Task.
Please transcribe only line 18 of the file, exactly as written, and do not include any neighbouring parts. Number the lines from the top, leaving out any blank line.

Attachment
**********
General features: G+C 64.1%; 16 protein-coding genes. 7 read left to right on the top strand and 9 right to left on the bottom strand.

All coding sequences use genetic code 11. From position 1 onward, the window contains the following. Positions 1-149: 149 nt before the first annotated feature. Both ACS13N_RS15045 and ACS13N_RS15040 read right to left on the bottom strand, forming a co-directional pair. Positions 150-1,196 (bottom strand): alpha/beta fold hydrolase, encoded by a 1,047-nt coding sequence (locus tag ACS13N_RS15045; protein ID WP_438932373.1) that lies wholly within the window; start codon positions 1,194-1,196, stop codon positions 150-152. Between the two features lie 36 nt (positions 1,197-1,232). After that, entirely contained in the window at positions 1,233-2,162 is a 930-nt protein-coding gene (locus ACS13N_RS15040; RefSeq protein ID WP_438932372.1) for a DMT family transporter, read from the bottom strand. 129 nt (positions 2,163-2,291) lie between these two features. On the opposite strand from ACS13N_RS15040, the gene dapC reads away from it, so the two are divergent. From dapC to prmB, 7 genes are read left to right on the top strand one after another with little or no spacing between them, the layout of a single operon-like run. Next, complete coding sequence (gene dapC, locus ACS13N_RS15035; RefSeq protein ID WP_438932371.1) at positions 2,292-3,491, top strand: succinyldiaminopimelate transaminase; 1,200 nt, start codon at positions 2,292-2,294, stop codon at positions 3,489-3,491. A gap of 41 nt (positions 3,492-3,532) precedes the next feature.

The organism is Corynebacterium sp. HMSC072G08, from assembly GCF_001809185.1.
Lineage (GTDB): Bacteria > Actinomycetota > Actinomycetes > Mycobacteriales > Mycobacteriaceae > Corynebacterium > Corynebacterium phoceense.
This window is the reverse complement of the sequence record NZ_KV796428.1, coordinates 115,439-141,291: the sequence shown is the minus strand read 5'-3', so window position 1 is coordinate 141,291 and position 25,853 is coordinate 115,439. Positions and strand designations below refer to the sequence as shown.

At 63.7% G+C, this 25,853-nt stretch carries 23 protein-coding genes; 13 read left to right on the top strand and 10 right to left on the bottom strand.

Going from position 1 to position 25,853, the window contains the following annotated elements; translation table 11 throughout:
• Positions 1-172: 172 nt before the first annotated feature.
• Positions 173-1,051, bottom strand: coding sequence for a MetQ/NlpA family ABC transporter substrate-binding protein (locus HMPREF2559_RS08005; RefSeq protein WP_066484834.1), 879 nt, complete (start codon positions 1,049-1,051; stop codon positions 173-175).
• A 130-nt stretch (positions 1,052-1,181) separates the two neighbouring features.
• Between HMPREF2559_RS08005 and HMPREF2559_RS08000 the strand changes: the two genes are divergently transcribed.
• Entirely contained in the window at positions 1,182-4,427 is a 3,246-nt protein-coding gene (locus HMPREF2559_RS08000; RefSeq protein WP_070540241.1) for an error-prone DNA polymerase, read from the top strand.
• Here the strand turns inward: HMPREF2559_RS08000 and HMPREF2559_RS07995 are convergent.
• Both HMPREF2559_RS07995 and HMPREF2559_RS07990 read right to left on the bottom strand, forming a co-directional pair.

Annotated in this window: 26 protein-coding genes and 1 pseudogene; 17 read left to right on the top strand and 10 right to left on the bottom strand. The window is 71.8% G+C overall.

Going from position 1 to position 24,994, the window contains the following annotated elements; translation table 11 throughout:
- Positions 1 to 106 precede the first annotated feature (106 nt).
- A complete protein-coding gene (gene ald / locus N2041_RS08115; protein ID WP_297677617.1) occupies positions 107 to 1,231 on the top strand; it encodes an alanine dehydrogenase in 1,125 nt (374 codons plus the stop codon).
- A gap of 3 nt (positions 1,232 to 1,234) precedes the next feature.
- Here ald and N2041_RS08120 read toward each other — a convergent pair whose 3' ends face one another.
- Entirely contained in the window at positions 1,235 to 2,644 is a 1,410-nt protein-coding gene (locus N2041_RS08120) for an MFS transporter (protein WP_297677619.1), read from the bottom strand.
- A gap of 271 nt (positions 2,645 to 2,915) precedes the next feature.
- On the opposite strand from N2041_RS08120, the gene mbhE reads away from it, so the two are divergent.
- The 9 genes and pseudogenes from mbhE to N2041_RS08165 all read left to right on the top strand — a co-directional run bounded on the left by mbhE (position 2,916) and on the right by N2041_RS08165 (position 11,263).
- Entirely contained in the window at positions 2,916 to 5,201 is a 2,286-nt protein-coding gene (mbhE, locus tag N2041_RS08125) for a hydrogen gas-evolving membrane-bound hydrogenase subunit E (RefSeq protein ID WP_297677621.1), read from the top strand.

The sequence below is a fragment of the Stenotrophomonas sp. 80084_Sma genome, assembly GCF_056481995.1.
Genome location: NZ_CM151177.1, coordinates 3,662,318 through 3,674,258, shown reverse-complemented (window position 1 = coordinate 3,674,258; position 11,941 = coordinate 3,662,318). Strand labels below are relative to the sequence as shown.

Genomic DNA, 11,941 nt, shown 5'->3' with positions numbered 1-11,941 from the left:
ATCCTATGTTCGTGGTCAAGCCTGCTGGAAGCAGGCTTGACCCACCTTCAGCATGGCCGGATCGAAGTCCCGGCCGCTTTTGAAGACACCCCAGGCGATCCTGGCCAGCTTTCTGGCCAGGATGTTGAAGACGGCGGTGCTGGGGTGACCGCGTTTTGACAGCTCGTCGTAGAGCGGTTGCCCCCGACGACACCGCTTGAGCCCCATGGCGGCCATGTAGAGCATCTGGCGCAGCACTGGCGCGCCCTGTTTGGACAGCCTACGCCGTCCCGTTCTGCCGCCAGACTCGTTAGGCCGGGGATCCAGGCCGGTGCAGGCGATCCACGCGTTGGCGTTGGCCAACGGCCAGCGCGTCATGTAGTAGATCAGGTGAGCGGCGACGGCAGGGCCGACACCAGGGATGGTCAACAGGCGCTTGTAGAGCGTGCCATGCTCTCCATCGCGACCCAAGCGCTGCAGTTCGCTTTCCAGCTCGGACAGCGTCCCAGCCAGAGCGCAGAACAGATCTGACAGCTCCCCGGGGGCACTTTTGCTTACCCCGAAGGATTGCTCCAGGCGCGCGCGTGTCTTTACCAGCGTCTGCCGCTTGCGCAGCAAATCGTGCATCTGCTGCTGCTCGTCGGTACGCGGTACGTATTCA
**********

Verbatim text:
- A complete protein-coding gene (gene ald / locus N2041_RS08115; protein ID WP_297677617.1) occupies positions 107 to 1,231 on the top strand; it encodes an alanine dehydrogenase in 1,125 nt (374 codons plus the stop codon).